Monthly Archives: July 2010

Celebrating Human Rights with Global Exchange

On May 27, 2010, Global Exchange announced Mu Sochua as the 2010 People’s Choice Honoree. Read more on the Human Rights Award for Mu Sochua here.

The following is from 

“We are proud to honor Van Jones, Domestic Honoree, Raúl del Águila International Honoree, and to Announce Mu Sochua as the 2010 People’s Choice Honoree.

Since 2001, the Human Rights Awards Gala has brought together activists, supporters, and friends to recognize the efforts of exceptional individuals and organizations from around the country and around the world.

Join us May 27, 2010, as we honor the work of Environmental Justice Pioneer Van Jones (Domestic Honoree) and Fair Trade Trailblazer Raúl del Águila (International Honoree). Global Exchange is ALSO proud to announce Mu Sochua as our People’s Choice AWARD Honoree. Thank you to all those who participated in our People’s Choice Award contest.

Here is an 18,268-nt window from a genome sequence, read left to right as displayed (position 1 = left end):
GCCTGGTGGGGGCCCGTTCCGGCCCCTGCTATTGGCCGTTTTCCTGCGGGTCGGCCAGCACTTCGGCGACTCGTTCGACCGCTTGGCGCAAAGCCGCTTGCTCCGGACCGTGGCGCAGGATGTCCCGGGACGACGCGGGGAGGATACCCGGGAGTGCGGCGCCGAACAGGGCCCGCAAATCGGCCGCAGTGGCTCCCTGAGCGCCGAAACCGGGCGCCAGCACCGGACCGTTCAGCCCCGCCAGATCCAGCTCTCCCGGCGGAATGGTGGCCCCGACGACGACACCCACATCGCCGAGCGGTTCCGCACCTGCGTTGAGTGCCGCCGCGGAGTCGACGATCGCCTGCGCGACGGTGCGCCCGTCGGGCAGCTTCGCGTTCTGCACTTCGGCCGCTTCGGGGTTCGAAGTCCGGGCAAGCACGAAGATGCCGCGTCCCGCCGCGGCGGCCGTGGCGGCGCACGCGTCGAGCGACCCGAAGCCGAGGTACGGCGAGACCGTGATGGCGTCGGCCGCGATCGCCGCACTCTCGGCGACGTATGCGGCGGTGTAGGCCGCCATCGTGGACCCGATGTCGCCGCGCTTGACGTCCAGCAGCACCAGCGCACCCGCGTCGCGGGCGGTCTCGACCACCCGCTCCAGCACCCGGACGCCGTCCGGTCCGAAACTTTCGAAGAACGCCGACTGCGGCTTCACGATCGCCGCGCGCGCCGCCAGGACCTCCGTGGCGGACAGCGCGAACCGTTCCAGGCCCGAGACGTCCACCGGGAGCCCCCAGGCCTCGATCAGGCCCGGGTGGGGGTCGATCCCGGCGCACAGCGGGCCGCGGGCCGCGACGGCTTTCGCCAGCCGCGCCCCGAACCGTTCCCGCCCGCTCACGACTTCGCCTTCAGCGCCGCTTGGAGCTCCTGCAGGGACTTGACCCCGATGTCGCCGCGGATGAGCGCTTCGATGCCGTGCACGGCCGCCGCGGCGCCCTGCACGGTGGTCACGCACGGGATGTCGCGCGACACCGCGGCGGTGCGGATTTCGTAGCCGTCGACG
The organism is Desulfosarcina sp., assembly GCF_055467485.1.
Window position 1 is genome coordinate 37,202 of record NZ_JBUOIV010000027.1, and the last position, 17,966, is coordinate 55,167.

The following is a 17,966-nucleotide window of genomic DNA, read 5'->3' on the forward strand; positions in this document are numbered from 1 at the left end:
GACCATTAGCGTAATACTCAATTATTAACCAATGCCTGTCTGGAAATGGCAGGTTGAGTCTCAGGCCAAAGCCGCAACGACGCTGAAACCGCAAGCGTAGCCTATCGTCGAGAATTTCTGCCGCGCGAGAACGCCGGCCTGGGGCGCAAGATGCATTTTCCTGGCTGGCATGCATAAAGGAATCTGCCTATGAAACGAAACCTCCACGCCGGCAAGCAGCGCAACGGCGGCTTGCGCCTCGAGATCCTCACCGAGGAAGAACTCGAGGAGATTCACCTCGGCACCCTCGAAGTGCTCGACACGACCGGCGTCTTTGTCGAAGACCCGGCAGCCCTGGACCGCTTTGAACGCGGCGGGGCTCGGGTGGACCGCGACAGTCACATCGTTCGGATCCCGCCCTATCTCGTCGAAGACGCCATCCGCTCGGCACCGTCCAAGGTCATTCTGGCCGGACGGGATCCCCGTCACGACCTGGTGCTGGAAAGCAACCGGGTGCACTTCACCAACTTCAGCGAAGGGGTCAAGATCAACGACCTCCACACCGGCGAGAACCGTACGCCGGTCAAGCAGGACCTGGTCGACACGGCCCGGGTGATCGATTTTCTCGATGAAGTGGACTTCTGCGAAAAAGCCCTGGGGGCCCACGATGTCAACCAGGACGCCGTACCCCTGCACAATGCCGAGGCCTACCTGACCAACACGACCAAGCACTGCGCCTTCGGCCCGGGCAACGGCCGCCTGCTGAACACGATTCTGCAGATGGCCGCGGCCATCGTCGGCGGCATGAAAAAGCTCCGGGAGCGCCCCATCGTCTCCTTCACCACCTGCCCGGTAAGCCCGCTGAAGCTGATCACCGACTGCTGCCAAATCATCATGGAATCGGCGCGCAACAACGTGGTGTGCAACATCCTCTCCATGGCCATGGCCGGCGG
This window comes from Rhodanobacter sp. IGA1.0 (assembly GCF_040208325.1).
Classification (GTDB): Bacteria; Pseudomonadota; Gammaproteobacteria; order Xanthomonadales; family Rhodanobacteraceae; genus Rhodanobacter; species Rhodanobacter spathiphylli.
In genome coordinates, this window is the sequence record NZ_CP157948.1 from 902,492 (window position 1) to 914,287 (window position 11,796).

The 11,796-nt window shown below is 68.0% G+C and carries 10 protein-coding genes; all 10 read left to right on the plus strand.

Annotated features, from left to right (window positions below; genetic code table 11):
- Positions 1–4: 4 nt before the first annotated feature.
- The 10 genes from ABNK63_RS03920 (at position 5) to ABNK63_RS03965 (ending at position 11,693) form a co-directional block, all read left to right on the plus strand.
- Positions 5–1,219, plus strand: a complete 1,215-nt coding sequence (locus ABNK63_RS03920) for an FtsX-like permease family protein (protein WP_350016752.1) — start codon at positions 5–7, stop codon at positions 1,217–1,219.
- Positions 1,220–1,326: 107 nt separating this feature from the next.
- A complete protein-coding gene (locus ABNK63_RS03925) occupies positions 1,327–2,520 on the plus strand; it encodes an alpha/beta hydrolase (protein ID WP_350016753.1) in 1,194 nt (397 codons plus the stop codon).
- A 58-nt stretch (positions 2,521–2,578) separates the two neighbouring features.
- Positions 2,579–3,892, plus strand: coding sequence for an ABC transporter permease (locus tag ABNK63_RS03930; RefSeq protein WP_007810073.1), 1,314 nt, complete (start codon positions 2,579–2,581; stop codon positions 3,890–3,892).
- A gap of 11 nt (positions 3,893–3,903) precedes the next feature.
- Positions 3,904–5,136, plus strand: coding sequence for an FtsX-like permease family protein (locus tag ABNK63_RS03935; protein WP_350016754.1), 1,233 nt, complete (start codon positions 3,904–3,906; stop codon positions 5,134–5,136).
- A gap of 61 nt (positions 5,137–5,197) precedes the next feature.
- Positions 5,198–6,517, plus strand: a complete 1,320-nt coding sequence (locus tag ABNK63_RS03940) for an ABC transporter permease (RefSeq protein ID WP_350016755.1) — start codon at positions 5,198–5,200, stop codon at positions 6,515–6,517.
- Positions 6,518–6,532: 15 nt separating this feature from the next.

To view all our 2010 nominees, click here.

Global Exchange Human Rights Awards Honorees are some of the most prominent groups and activists in their fields.”

Mu Sochua sets up a foundation to help women

27 July 2010. By Ly Meng Huor, Radio France Internationale

On Tuesday, SRP MP Mu Sochua, who lost the defamation lawsuit to Hun Xen, announced that she is setting up a women foundation for justice. This foundation will help young Cambodian women to become lawyers to defend victimized women in Cambodia.

The Cambodian Women’s Movement that supports Mrs. Mu Sochua handed the 4 million riels (~$1,000) fund, as well as more than 4,000 thumbprints to her. This fund is a portion of the 13.6 million riels raised by the Cambodian Women’s Movement from factory workers, sex workers, beer promotion workers, vendors, farmers, students, union leaders, teachers and NGO workers during a campaign that started at the beginning of July.

The fund was raised to help Mrs. Mu Sochua pay for her fine in the defamation lawsuit initiated by Hun Xen.

However, when she received the 3.81 million riels fund package from representatives of the Cambodian Women’s Movement this morning, Mrs. Mu Sochua indicated with tears in her eyes that it will be used to set up a women foundation for justice, and it will be used to help pay the law education of women so that they can be involved with the legal field and provide service to all women who are victimized by injustice.